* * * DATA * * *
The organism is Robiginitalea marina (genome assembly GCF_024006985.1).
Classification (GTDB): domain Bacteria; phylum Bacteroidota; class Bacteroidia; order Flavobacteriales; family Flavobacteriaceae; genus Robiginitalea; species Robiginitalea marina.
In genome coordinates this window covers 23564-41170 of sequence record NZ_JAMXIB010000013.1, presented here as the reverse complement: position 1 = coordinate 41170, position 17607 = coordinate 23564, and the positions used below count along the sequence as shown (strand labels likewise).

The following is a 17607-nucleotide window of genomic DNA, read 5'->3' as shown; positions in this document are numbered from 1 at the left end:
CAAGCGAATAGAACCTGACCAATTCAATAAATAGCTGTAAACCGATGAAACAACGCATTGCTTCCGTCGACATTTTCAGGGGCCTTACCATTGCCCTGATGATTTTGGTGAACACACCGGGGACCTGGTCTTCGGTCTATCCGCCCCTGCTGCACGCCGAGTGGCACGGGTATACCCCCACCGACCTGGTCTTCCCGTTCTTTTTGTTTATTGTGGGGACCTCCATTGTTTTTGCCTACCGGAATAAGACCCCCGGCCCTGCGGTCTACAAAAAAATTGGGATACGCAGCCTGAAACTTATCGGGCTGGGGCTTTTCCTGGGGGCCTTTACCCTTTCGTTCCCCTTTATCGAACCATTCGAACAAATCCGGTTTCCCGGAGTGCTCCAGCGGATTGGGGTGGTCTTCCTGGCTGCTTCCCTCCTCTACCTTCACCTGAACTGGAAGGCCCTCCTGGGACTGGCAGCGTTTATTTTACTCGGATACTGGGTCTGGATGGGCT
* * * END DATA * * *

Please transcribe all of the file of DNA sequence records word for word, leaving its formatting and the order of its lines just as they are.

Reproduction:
The organism is Robiginitalea marina (genome assembly GCF_024006985.1).
Classification (GTDB): domain Bacteria; phylum Bacteroidota; class Bacteroidia; order Flavobacteriales; family Flavobacteriaceae; genus Robiginitalea; species Robiginitalea marina.
In genome coordinates this window covers 23564-41170 of sequence record NZ_JAMXIB010000013.1, presented here as the reverse complement: position 1 = coordinate 41170, position 17607 = coordinate 23564, and the positions used below count along the sequence as shown (strand labels likewise).

The following is a 17607-nucleotide window of genomic DNA, read 5'->3' as shown; positions in this document are numbered from 1 at the left end:
CAAGCGAATAGAACCTGACCAATTCAATAAATAGCTGTAAACCGATGAAACAACGCATTGCTTCCGTCGACATTTTCAGGGGCCTTACCATTGCCCTGATGATTTTGGTGAACACACCGGGGACCTGGTCTTCGGTCTATCCGCCCCTGCTGCACGCCGAGTGGCACGGGTATACCCCCACCGACCTGGTCTTCCCGTTCTTTTTGTTTATTGTGGGGACCTCCATTGTTTTTGCCTACCGGAATAAGACCCCCGGCCCTGCGGTCTACAAAAAAATTGGGATACGCAGCCTGAAACTTATCGGGCTGGGGCTTTTCCTGGGGGCCTTTACCCTTTCGTTCCCCTTTATCGAACCATTCGAACAAATCCGGTTTCCCGGAGTGCTCCAGCGGATTGGGGTGGTCTTCCTGGCTGCTTCCCTCCTCTACCTTCACCTGAACTGGAAGGCCCTCCTGGGACTGGCAGCGTTTATTTTACTCGGATACTGGGTCTGGATGGGCT